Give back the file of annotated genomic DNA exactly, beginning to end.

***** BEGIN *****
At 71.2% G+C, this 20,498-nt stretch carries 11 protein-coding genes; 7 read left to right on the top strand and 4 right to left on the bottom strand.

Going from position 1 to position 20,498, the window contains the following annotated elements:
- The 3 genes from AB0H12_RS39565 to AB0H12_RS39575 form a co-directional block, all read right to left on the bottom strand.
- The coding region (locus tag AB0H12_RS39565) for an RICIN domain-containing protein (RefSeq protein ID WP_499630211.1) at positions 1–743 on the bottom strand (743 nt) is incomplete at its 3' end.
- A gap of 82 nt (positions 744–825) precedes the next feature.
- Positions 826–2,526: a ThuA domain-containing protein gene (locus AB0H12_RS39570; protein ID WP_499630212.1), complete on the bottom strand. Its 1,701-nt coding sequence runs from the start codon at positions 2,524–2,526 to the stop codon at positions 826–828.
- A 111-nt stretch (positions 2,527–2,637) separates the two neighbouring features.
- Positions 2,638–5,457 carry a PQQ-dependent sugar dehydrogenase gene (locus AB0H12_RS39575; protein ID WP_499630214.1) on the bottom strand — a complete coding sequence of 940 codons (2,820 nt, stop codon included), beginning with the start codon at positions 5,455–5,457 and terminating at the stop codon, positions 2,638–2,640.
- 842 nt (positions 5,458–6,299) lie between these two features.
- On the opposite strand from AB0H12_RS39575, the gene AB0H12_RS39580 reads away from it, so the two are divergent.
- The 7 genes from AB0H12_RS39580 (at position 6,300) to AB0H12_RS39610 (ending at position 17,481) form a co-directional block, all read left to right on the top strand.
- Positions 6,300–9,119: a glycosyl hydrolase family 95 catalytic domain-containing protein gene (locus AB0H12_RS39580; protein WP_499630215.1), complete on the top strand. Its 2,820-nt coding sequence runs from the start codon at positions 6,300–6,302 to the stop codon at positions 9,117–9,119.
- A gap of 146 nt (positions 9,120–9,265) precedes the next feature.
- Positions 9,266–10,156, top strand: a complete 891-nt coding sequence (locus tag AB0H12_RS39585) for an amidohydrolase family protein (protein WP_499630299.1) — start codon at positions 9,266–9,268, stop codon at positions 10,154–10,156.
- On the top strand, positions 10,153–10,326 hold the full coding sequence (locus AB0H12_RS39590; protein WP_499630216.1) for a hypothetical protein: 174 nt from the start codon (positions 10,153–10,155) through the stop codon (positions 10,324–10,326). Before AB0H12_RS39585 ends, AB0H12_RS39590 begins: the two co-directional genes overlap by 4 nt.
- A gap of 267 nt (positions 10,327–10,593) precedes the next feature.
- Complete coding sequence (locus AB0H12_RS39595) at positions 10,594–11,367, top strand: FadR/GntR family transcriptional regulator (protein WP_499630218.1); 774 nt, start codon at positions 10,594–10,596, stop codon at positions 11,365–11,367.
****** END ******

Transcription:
At 71.2% G+C, this 20,498-nt stretch carries 11 protein-coding genes; 7 read left to right on the top strand and 4 right to left on the bottom strand.

Going from position 1 to position 20,498, the window contains the following annotated elements:
- The 3 genes from AB0H12_RS39565 to AB0H12_RS39575 form a co-directional block, all read right to left on the bottom strand.
- The coding region (locus tag AB0H12_RS39565) for an RICIN domain-containing protein (RefSeq protein ID WP_499630211.1) at positions 1–743 on the bottom strand (743 nt) is incomplete at its 3' end.
- A gap of 82 nt (positions 744–825) precedes the next feature.
- Positions 826–2,526: a ThuA domain-containing protein gene (locus AB0H12_RS39570; protein ID WP_499630212.1), complete on the bottom strand. Its 1,701-nt coding sequence runs from the start codon at positions 2,524–2,526 to the stop codon at positions 826–828.
- A 111-nt stretch (positions 2,527–2,637) separates the two neighbouring features.
- Positions 2,638–5,457 carry a PQQ-dependent sugar dehydrogenase gene (locus AB0H12_RS39575; protein ID WP_499630214.1) on the bottom strand — a complete coding sequence of 940 codons (2,820 nt, stop codon included), beginning with the start codon at positions 5,455–5,457 and terminating at the stop codon, positions 2,638–2,640.
- 842 nt (positions 5,458–6,299) lie between these two features.
- On the opposite strand from AB0H12_RS39575, the gene AB0H12_RS39580 reads away from it, so the two are divergent.
- The 7 genes from AB0H12_RS39580 (at position 6,300) to AB0H12_RS39610 (ending at position 17,481) form a co-directional block, all read left to right on the top strand.
- Positions 6,300–9,119: a glycosyl hydrolase family 95 catalytic domain-containing protein gene (locus AB0H12_RS39580; protein WP_499630215.1), complete on the top strand. Its 2,820-nt coding sequence runs from the start codon at positions 6,300–6,302 to the stop codon at positions 9,117–9,119.
- A gap of 146 nt (positions 9,120–9,265) precedes the next feature.
- Positions 9,266–10,156, top strand: a complete 891-nt coding sequence (locus tag AB0H12_RS39585) for an amidohydrolase family protein (protein WP_499630299.1) — start codon at positions 9,266–9,268, stop codon at positions 10,154–10,156.
- On the top strand, positions 10,153–10,326 hold the full coding sequence (locus AB0H12_RS39590; protein WP_499630216.1) for a hypothetical protein: 174 nt from the start codon (positions 10,153–10,155) through the stop codon (positions 10,324–10,326). Before AB0H12_RS39585 ends, AB0H12_RS39590 begins: the two co-directional genes overlap by 4 nt.
- A gap of 267 nt (positions 10,327–10,593) precedes the next feature.
- Complete coding sequence (locus AB0H12_RS39595) at positions 10,594–11,367, top strand: FadR/GntR family transcriptional regulator (protein WP_499630218.1); 774 nt, start codon at positions 10,594–10,596, stop codon at positions 11,365–11,367.